A warning has come this week from the National Audit office saying that ambulance crews in England are finding it “increasingly difficult to cope.”
The review showed that ambulances are being delayed outside A and E units as hospital staff are too busy to take on patients being brought in. It also highlighted that only one of the thirteen services in England are meeting their key target which is to reach the most life threatening cases in 8 minutes. Is it time for the ambulance service in England to downgrade some urgent calls to not needing an 8 minute response or will this put lives at risk?

The Welsh ambulance service made the decision to narrow its life threatening definitions in 2015 to try to help improve their success rates at meeting the 8 minute target.
In Wales the life threatening definition now includes only:
Cases where imminent death is possible such as cardiac arrest, serious road accidents or where a patient is not breathing
Emergencies involving vulnerable patients such as pregnant women and children.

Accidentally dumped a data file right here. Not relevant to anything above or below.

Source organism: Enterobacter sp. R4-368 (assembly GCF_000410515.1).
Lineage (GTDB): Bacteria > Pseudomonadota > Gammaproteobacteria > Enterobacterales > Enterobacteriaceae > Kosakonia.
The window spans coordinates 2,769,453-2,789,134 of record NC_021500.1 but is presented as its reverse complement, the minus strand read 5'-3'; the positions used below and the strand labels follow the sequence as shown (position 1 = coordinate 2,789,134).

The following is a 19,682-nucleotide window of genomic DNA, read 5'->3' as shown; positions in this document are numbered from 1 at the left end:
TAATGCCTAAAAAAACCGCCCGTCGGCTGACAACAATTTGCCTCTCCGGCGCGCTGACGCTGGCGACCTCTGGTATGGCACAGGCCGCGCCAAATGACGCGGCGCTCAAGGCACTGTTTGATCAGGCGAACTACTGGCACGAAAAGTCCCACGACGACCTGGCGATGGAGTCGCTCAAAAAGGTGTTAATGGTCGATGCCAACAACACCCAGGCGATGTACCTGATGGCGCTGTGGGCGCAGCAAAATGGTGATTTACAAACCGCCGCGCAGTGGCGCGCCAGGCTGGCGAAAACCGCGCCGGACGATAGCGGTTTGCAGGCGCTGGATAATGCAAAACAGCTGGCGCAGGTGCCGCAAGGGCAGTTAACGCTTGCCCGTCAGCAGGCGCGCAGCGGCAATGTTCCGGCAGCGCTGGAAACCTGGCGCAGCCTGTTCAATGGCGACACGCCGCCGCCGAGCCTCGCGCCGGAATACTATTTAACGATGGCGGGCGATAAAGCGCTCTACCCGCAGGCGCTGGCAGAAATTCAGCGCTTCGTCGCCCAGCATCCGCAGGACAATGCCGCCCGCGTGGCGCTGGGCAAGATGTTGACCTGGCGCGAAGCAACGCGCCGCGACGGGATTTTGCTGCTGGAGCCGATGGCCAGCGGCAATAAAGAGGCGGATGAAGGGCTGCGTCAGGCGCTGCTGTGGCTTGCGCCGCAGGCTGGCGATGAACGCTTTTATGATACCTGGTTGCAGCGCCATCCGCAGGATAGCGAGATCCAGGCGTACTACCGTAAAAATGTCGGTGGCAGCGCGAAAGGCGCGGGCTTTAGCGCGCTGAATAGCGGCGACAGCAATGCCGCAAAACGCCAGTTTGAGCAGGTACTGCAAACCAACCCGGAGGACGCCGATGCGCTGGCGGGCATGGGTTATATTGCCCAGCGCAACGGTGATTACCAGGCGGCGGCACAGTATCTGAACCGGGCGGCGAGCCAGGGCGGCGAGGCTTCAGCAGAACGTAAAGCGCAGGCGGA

This controversial decision has led to a 90% reduction in the number of calls needing an 8 minute response and has helped the Welsh ambulance to improve its targets from less than 50% to close to 80%. The effect on patients in Wales has been closely monitored and this decision is not deemed to have had a negative effect.

Do the statistics speak for themselves? One thing’s for sure if the demand on the service continues to rise at the rate of 30% every 4 years while the ambulance service budget only rises by 16% these problems are going to continue.

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